The lore-master is a support class ‘at heart’, with the possibility to deal good damage under the right circumstances and with the right traits.

      Reply

  5. susan Says:

    a good rough guide for those just starting out and wondering what the classes are all about. Its isnt claiming to be the end all knowledge base of lotr, but rather what it felt to the author, and if i was choosing a class I would love to have this comparison to add to my own ideas of class types.

    Reply

    • Heth Says:

      I disagree. While they do have a lot more to offer than just DPS, when traited for Nature’s Fury (red line) LM’s do a crazy amount of DPS, and almost all of it AoE. They are essentially tactical Champs IMO. LM’S DPS is woefully underrated.

      Reply

      • baue8673 Says:

        Two problems with LM aoe dps. One, it comes pretty deep into the class’ leveling curve. It is not at all usuable early on. Second, it isn’t sustainable. You have some good burst, but then you are back to single target pretty quick. If it doesn’t die in the burst, you are hurting.

        Reply

    • Heth Says:

      I disagree. While they do have a lot more to offer than just DPS, when traited for Nature’s Fury (red line) LM’s do a crazy amount of DPS, and almost all of it AoE. They are essentially tactical Champs IMO. LM’S DPS is woefully underrated. I don’t have an RK at level cap, and I know they do a lot of DPS, but LM’s put out a hell of a lot of AoE DPS.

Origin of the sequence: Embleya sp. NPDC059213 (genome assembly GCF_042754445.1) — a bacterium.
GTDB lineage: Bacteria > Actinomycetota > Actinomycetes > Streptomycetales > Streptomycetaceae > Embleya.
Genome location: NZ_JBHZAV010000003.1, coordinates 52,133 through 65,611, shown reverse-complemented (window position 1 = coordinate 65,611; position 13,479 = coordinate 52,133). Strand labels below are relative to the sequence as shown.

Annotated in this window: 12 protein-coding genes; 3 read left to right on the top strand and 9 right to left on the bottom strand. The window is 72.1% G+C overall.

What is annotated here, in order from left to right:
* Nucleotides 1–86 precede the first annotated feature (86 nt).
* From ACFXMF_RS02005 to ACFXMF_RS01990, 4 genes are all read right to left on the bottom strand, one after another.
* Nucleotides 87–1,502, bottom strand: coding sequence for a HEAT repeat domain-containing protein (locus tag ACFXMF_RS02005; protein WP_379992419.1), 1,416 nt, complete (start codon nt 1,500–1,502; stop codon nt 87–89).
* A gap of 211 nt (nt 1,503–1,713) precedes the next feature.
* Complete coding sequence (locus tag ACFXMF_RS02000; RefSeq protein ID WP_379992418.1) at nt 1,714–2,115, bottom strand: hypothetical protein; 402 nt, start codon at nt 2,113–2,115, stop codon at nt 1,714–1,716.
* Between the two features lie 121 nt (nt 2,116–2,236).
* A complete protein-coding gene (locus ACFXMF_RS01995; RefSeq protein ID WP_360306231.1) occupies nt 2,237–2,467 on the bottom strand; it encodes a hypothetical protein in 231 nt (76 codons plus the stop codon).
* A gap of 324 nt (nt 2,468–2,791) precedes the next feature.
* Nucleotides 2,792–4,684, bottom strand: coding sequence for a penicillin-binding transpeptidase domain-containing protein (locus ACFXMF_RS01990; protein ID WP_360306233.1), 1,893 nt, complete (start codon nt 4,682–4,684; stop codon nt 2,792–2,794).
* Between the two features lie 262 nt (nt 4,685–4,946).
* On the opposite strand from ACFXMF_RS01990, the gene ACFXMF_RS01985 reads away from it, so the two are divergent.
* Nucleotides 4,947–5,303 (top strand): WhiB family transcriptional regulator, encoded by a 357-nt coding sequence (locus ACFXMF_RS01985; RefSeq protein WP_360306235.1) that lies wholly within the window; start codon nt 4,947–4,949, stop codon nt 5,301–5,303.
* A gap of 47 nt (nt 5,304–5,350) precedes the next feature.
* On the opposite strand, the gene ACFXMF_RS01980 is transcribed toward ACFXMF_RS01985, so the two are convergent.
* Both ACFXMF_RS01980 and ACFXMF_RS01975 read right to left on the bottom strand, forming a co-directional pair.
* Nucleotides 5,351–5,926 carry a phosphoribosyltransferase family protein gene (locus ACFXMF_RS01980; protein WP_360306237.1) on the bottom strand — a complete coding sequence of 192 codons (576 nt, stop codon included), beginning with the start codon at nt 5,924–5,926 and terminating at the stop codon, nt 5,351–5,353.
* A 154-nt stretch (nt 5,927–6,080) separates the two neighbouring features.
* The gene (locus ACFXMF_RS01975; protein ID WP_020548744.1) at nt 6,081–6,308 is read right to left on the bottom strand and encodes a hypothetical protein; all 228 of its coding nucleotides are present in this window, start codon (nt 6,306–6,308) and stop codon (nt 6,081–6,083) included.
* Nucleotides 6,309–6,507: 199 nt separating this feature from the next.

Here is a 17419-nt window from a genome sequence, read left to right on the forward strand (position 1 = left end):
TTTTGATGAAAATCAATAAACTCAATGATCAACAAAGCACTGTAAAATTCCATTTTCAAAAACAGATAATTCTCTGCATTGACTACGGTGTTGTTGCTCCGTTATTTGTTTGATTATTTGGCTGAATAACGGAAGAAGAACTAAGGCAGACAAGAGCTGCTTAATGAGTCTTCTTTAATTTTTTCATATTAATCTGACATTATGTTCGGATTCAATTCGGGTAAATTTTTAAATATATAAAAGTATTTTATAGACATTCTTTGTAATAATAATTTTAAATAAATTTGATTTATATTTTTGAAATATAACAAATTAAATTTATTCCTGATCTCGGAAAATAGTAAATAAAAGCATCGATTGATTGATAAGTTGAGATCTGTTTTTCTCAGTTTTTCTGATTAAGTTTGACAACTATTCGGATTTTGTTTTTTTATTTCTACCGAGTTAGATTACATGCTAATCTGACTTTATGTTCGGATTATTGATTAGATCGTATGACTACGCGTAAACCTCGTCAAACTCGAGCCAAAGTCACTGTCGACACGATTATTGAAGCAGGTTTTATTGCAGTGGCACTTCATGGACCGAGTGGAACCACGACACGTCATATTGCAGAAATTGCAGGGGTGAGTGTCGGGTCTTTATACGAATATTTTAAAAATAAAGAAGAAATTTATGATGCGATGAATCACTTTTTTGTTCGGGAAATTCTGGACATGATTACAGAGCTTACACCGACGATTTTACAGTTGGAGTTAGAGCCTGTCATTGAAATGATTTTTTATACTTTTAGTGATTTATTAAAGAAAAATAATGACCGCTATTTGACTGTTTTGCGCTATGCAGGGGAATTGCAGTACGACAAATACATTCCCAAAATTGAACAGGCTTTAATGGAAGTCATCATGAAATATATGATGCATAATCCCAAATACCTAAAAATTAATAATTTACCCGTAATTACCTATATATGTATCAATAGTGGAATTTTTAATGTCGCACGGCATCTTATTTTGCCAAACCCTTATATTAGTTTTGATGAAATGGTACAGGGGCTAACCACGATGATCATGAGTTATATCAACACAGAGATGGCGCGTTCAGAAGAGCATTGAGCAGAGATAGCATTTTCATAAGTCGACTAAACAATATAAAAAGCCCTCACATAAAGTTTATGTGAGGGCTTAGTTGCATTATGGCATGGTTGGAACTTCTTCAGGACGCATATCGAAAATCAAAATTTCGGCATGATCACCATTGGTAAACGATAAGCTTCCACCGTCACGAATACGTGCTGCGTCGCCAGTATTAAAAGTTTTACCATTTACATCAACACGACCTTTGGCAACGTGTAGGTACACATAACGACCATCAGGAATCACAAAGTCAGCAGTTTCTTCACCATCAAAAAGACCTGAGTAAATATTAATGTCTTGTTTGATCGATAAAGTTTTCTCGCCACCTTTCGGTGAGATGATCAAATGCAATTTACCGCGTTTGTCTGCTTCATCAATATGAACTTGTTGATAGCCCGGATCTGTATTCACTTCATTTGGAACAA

Reply

      • Ayalinda Says:

        I’m not disputing LM DPS is very good, or even that they can do raids as a DPS. I’d happily take a skilled Loremaster over an average champion.

        What I am saying is if you are new to the game and looking for a class to play as a DPS class, you may be disappointed by the LM. If you compare experienced players, the difference in DPS with a Fire-traited runekeeper (which is really the Tactical AOE DPS), there will be a noticeable difference.

        Sure they make things die fast, but don’t mislead people into thinking they can achieve top tier DPS, if what you want is to hit the highest DPS you can, the loremaster is the wrong choice.

        Reply

  6. Avatar of Gene Jones
    Gene Jones Says:

    The one thing I don’t agree with is painting the RK as WoW’s priest. Minstrel is what you get playing Priest in WoW. Shadowform/Warspeech. The RK is much more akin to WoW’s Druid with different types of (elemental, mainly) DPS and heals that focus on HoTs rather than direct healing. I’m not saying RKs don’t have direct heals nor that Minstrels don’t have HoTs, but they’re obviously focused, Minis on direct and group heals, and RKs on HoT.